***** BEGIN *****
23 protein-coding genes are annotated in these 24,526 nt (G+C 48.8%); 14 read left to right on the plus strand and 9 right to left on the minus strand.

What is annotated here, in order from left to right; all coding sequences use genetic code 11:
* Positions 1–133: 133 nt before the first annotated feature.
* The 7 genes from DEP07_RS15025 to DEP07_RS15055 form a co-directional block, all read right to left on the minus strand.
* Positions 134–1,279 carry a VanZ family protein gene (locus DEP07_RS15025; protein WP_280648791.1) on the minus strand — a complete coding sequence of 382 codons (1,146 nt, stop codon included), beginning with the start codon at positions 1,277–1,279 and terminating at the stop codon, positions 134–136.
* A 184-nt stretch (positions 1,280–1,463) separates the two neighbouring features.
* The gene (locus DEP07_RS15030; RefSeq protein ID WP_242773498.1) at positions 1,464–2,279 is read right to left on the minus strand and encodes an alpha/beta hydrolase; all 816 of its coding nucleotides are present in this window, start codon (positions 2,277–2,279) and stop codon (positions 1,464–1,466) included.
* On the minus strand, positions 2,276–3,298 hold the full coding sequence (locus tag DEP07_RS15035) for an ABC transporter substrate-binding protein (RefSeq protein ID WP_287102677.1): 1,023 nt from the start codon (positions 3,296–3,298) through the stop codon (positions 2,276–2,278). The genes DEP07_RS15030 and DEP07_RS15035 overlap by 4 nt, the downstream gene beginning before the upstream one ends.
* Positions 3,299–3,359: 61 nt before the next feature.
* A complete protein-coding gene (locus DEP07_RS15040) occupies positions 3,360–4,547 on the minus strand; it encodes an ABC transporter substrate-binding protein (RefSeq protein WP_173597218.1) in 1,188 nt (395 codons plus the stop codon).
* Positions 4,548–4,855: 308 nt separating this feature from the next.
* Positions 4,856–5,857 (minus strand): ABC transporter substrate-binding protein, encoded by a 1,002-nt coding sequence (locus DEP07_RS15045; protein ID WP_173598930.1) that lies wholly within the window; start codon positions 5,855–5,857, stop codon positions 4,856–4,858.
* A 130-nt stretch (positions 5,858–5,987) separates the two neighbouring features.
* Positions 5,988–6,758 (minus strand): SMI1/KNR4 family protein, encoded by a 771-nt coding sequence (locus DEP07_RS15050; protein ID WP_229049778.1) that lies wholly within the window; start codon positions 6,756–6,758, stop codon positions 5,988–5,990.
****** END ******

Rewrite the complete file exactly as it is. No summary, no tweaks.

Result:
23 protein-coding genes are annotated in these 24,526 nt (G+C 48.8%); 14 read left to right on the plus strand and 9 right to left on the minus strand.

What is annotated here, in order from left to right; all coding sequences use genetic code 11:
* Positions 1–133: 133 nt before the first annotated feature.
* The 7 genes from DEP07_RS15025 to DEP07_RS15055 form a co-directional block, all read right to left on the minus strand.
* Positions 134–1,279 carry a VanZ family protein gene (locus DEP07_RS15025; protein WP_280648791.1) on the minus strand — a complete coding sequence of 382 codons (1,146 nt, stop codon included), beginning with the start codon at positions 1,277–1,279 and terminating at the stop codon, positions 134–136.
* A 184-nt stretch (positions 1,280–1,463) separates the two neighbouring features.
* The gene (locus DEP07_RS15030; RefSeq protein ID WP_242773498.1) at positions 1,464–2,279 is read right to left on the minus strand and encodes an alpha/beta hydrolase; all 816 of its coding nucleotides are present in this window, start codon (positions 2,277–2,279) and stop codon (positions 1,464–1,466) included.
* On the minus strand, positions 2,276–3,298 hold the full coding sequence (locus tag DEP07_RS15035) for an ABC transporter substrate-binding protein (RefSeq protein ID WP_287102677.1): 1,023 nt from the start codon (positions 3,296–3,298) through the stop codon (positions 2,276–2,278). The genes DEP07_RS15030 and DEP07_RS15035 overlap by 4 nt, the downstream gene beginning before the upstream one ends.
* Positions 3,299–3,359: 61 nt before the next feature.
* A complete protein-coding gene (locus DEP07_RS15040) occupies positions 3,360–4,547 on the minus strand; it encodes an ABC transporter substrate-binding protein (RefSeq protein WP_173597218.1) in 1,188 nt (395 codons plus the stop codon).
* Positions 4,548–4,855: 308 nt separating this feature from the next.
* Positions 4,856–5,857 (minus strand): ABC transporter substrate-binding protein, encoded by a 1,002-nt coding sequence (locus DEP07_RS15045; protein ID WP_173598930.1) that lies wholly within the window; start codon positions 5,855–5,857, stop codon positions 4,856–4,858.
* A 130-nt stretch (positions 5,858–5,987) separates the two neighbouring features.
* Positions 5,988–6,758 (minus strand): SMI1/KNR4 family protein, encoded by a 771-nt coding sequence (locus DEP07_RS15050; protein ID WP_229049778.1) that lies wholly within the window; start codon positions 6,756–6,758, stop codon positions 5,988–5,990.